Technical Paper
Manuch Nikanjam, Jim Rutherford, Douglas Byrne, Edward J. Lyford-Pike, Yolanda Bartoli
Conventional diesel fuel (1) has been on the market for decades and used successfully to run diesel engines of all sizes in many applications.* In order to reduce emissions and to foster energy source diversity, new fuels such as alternative and renewable, as well as new formulations, have entered the market. These include biodiesel, gas-to-liquid, and alternative formulations by states such as California. Performance variations in fuel economy, emissions, and compatibility for these fuels have been evaluated and debated. In some cases, contradictory views have surfaced. “Renewable” and “clean” designations have been interchanged. Adding to the confusion, results from one fuel in one type of engine, such as an older heavy-duty engine, is at times compared to that of another type, such as a modern light-duty engine.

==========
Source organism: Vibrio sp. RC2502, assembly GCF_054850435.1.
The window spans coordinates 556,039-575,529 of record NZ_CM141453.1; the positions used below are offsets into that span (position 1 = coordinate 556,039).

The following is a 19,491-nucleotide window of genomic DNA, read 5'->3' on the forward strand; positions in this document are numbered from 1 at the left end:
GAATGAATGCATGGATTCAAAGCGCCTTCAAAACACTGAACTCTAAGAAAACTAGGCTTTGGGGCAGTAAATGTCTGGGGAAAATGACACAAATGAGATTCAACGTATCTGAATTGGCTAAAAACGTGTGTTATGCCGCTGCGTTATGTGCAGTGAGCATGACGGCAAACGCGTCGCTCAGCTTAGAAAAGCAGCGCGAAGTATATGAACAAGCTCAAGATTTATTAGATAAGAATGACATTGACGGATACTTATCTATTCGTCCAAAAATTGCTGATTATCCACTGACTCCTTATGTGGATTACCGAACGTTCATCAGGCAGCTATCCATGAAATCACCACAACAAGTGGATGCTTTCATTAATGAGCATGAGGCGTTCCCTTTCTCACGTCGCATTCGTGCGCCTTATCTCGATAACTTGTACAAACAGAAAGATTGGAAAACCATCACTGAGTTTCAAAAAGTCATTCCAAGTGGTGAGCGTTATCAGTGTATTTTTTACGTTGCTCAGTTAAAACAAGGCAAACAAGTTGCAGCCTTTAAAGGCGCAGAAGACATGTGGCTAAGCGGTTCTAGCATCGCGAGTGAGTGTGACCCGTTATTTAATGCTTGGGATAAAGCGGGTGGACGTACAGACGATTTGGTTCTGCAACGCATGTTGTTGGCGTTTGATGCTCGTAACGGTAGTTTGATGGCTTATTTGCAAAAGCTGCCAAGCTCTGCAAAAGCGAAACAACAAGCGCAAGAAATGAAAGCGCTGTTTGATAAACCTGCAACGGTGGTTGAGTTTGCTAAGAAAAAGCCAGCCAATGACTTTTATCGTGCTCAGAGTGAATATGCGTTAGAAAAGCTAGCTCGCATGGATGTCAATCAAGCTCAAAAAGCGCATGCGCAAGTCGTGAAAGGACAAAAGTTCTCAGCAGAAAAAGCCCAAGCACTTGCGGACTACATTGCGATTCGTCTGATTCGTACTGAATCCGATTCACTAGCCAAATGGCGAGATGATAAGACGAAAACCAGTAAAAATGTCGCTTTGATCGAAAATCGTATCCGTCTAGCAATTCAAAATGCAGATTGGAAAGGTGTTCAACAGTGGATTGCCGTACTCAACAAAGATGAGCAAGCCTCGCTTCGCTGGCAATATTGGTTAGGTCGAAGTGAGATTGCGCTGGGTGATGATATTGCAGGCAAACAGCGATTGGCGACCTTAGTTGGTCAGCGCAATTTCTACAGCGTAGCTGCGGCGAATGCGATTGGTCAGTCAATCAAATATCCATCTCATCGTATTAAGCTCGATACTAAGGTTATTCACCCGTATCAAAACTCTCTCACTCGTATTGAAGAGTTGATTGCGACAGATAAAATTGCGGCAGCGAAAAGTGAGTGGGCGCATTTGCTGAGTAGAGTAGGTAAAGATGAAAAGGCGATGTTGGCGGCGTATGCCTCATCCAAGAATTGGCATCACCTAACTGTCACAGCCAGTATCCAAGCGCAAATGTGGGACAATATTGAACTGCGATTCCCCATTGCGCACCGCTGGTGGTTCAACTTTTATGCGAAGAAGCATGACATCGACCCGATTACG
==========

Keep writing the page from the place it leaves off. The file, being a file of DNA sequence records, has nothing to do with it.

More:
Journal Article
Jon Dickson, Matthew Ellis, Tony Rousseau, Jeff Smith
Abstract Fuel efficiency for tractor/trailer combinations continues to be a key area of focus for manufacturers and suppliers in the commercial vehicle industry. Improved fuel economy of vehicles in transit can be achieved through reductions in aerodynamic drag, tire rolling resistance, and driveline losses. Fuel economy can also be increased by improving the efficiency of the thermal to mechanical energy conversion of the engine. One specific approach to improving the thermal efficiency of the engine is to implement a waste heat recovery (WHR) system that captures engine exhaust heat and converts this heat into useful mechanical power through use of a power fluid turbine expander. Several heat exchangers are required for this Rankine-based WHR system to collect and reject the waste heat before and after the turbine expander. The WHR condenser, which is the heat rejection component of this system, can be an additional part of the front-end cooling module.
Journal Article
Sumit Basu, Matthew Henrichsen, Pushkar Tandon, Suhao He, Achim Heibel